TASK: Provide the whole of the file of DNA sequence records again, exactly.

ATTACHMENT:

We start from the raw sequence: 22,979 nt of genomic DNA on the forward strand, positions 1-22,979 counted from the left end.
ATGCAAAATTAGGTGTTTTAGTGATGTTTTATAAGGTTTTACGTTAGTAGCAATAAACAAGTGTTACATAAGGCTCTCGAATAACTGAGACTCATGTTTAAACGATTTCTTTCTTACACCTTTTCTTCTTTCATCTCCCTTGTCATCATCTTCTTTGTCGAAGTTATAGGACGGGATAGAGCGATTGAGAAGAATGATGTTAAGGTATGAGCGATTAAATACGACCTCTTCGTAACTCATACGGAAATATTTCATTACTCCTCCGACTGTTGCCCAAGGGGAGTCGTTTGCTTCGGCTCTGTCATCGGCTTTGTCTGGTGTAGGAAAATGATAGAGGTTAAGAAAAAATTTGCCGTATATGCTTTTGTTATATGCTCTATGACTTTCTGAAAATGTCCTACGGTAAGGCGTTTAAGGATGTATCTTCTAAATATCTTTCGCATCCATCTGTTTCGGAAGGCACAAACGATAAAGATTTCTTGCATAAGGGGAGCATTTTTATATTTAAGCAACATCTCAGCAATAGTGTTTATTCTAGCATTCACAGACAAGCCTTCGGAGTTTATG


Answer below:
We start from the raw sequence: 22,979 nt of genomic DNA on the forward strand, positions 1-22,979 counted from the left end.
ATGCAAAATTAGGTGTTTTAGTGATGTTTTATAAGGTTTTACGTTAGTAGCAATAAACAAGTGTTACATAAGGCTCTCGAATAACTGAGACTCATGTTTAAACGATTTCTTTCTTACACCTTTTCTTCTTTCATCTCCCTTGTCATCATCTTCTTTGTCGAAGTTATAGGACGGGATAGAGCGATTGAGAAGAATGATGTTAAGGTATGAGCGATTAAATACGACCTCTTCGTAACTCATACGGAAATATTTCATTACTCCTCCGACTGTTGCCCAAGGGGAGTCGTTTGCTTCGGCTCTGTCATCGGCTTTGTCTGGTGTAGGAAAATGATAGAGGTTAAGAAAAAATTTGCCGTATATGCTTTTGTTATATGCTCTATGACTTTCTGAAAATGTCCTACGGTAAGGCGTTTAAGGATGTATCTTCTAAATATCTTTCGCATCCATCTGTTTCGGAAGGCACAAACGATAAAGATTTCTTGCATAAGGGGAGCATTTTTATATTTAAGCAACATCTCAGCAATAGTGTTTATTCTAGCATTCACAGACAAGCCTTCGGAGTTTATG